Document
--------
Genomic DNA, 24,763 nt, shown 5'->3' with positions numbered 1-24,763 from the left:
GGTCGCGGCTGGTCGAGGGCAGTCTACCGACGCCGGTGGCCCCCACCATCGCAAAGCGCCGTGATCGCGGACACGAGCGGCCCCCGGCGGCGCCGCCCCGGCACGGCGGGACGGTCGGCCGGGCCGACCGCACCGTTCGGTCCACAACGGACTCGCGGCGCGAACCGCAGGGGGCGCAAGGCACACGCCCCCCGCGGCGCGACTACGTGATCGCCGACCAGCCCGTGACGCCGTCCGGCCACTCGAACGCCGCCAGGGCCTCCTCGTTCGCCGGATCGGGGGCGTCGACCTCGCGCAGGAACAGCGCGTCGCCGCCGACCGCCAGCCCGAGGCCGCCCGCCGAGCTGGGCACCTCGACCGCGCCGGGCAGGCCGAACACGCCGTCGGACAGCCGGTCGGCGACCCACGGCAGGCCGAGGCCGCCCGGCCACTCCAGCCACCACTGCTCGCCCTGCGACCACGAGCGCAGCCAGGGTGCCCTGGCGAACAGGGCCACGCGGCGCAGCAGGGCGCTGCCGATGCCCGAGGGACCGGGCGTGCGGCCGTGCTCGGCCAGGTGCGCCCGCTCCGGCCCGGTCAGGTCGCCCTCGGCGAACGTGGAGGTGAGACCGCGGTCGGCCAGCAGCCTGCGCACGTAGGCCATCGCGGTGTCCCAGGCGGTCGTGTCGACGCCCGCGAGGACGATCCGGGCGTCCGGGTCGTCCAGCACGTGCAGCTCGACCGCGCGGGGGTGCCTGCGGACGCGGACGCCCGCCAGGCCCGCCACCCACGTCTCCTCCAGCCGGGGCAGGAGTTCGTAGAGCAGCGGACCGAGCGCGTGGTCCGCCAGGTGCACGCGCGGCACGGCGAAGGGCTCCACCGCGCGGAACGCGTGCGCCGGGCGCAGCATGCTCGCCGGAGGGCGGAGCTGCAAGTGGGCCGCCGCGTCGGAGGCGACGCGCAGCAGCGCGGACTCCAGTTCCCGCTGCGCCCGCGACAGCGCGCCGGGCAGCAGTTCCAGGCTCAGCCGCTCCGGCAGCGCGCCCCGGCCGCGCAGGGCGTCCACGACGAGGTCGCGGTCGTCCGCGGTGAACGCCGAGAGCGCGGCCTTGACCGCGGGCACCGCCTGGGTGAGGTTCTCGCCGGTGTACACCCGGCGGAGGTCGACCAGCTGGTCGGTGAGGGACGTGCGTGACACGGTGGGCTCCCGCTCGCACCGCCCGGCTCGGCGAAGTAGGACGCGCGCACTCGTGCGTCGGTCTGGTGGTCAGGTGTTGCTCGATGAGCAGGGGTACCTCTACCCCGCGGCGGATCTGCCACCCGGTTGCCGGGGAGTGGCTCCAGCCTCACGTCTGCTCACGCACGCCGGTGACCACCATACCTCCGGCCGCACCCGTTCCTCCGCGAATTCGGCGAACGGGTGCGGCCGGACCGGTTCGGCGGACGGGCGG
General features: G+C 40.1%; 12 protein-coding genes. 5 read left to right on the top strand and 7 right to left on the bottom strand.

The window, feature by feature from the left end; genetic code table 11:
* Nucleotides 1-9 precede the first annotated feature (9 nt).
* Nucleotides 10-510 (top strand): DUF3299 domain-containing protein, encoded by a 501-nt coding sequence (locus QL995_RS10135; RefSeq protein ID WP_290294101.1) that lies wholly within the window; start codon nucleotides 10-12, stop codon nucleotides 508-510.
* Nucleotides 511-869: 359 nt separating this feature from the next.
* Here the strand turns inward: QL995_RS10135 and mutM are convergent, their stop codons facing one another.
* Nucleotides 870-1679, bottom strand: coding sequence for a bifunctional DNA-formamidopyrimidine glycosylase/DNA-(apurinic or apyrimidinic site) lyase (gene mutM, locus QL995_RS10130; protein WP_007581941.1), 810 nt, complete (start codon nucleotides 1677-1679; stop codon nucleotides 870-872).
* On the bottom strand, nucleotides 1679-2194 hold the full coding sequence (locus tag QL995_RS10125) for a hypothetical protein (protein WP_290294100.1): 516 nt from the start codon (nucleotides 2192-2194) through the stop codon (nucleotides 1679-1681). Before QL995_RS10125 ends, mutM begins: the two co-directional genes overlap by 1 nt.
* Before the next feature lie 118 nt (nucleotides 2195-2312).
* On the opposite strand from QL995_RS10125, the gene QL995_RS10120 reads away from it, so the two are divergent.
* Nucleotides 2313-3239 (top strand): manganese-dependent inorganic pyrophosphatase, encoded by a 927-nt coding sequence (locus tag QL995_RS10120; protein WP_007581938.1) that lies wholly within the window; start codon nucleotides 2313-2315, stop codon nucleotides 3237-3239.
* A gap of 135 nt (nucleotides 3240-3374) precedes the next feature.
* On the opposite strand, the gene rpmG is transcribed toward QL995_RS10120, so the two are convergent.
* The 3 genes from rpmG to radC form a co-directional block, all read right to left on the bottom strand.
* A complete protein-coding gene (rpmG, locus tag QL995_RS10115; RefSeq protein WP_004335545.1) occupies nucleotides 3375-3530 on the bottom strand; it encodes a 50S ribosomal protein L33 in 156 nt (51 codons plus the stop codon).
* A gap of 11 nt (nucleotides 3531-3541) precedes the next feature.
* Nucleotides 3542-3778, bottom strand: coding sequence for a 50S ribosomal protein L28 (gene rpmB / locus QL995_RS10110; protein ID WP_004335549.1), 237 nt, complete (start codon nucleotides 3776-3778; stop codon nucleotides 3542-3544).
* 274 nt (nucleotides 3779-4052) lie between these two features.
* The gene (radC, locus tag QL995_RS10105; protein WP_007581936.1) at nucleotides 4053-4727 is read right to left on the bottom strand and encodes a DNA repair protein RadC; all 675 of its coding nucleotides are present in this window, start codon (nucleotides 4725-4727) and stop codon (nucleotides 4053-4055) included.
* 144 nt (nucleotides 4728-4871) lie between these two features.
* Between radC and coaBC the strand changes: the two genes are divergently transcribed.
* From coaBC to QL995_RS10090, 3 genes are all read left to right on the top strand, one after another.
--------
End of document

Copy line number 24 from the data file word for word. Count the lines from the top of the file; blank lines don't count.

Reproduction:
* From coaBC to QL995_RS10090, 3 genes are all read left to right on the top strand, one after another.